Guest Lecture at the University of Melbourne Urban Informatics '16: Big and Open Data Analytics and Visualization
Dr. Saberi was invited to deliver a guest lecture at an intensive postgraduate unit on Urban Informatics at the University of Melbourne. As part of the lecture, he presented three of the recent projects developed by the CityX team: Changing Melbourne 2.0, Places by Metro, and Melbourne Pedestrian Activities and Safety.
"Urban Informatics is the study of cities using digital data, information, knowledge and models to understand trends, complexities and inform the formulation and evaluation of sustainable urban futures. This subject aims to arm the student with the necessary fundamental concepts and practical understanding of the rise of the Smart City and how urban informatics can assist in evidenced-based and collaborative decision-making. This subject utilizes the Australian Urban Research Infrastructure Network (AURIN) portal as an e-learning resource for exploring what is possible in emerging in the new discipline of urban informatics. Students will also be exposed to a range of other complementary digital environments including open data repositories, urban modeling and visualization tools and open source geospatial information technologies." - ABPL90366 Urban Informatics Unit Guide, University of Melbourne.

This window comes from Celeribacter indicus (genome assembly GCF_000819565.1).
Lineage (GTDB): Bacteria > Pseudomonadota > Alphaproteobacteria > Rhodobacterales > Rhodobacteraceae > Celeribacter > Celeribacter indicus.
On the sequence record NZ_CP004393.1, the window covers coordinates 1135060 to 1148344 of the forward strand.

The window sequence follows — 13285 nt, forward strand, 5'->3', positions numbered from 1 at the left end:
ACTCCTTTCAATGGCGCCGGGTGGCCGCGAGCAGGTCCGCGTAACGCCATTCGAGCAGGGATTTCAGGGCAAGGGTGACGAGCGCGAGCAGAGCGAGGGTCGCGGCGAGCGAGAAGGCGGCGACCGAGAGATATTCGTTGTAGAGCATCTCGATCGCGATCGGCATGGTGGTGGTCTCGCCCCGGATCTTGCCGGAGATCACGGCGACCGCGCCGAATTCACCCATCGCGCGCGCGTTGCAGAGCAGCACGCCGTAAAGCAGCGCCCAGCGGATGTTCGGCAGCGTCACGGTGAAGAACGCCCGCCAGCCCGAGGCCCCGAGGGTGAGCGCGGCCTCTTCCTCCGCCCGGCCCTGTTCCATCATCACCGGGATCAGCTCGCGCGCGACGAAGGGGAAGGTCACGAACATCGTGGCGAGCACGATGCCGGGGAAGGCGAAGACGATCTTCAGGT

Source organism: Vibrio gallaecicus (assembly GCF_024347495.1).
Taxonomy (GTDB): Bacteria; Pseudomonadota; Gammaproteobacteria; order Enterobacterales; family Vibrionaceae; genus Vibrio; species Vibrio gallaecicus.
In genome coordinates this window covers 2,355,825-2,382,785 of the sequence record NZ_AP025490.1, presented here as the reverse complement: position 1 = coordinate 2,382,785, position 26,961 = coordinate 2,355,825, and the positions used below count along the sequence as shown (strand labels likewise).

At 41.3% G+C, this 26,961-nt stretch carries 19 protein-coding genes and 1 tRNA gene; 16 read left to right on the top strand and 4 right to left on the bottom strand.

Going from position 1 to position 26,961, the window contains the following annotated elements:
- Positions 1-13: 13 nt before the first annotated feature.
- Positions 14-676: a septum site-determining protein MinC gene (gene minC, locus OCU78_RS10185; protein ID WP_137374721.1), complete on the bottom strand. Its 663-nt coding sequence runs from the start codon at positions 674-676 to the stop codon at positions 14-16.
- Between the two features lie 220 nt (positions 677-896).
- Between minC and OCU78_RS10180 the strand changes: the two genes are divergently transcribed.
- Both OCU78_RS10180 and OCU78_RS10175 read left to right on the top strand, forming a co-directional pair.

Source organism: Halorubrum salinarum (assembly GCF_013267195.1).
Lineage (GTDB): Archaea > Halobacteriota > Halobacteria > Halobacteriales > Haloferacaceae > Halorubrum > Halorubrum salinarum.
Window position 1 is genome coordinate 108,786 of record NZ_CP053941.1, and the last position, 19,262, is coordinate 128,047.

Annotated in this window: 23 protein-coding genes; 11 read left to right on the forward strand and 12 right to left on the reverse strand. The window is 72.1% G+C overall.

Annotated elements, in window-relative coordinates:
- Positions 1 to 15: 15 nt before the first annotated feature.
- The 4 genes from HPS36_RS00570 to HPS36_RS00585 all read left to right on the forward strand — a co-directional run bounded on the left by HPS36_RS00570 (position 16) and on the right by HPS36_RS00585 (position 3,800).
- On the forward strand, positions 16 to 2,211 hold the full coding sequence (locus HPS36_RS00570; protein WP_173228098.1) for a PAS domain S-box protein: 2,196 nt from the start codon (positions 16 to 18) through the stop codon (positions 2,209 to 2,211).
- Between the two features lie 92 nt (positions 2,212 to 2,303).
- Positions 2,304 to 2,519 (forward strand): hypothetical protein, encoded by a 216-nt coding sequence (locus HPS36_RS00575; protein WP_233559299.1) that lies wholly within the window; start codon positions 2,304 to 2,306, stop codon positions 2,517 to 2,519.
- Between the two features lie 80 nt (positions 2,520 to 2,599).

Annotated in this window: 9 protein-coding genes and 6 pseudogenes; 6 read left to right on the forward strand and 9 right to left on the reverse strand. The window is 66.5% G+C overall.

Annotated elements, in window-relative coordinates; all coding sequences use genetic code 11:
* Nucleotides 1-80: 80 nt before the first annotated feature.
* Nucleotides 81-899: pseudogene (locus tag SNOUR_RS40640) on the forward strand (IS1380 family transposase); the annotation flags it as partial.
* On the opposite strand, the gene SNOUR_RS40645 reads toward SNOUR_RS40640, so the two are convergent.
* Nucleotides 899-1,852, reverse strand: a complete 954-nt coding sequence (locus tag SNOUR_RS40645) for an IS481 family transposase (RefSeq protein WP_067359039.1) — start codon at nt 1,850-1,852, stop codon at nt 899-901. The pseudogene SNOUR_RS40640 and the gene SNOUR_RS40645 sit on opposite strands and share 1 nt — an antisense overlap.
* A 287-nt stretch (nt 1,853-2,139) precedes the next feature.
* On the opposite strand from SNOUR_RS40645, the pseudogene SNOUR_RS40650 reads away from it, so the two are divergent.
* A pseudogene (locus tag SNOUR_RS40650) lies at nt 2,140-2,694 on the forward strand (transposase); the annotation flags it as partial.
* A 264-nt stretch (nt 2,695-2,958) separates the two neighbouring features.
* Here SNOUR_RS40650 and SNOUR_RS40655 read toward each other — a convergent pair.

PhD student Richard Amoh-Gyimah presents his research at the Australian Road Safety Conference (ARSC2016)
Richard Amoh-Gyimah presented his research on Modelling Crash Unobserved Heterogeneity Using Semi-Parametric Geographically Weighted Poisson Regression at the Australian Road Safety Conference (ARSC2016) held in Canberra, 6-8 September, 2016.
Abstract. Crash data are typically collected with reference to location dimension. Such data suffer from unobserved heterogeneity. The objective of this research is twofold: (1) to develop zonal crash prediction models using the Semi-Parametric Geographically Weighted Poisson Regression (S- GWPR) to address the issue of unobserved heterogeneity and (2) compare the performance of the S- GWPR with a non-spatial negative binomial (NB) model. The result indicates that by accounting for unobserved heterogeneity, the S-GWPR models performed better than the NB models. It was also found that unlike the NB models that show fixed parameters, all the variables except three have spatially varying coefficients in the S-GWPR.
Dr. Meead Saberi, lecturer in transportation engineering, data guru, and urban scientist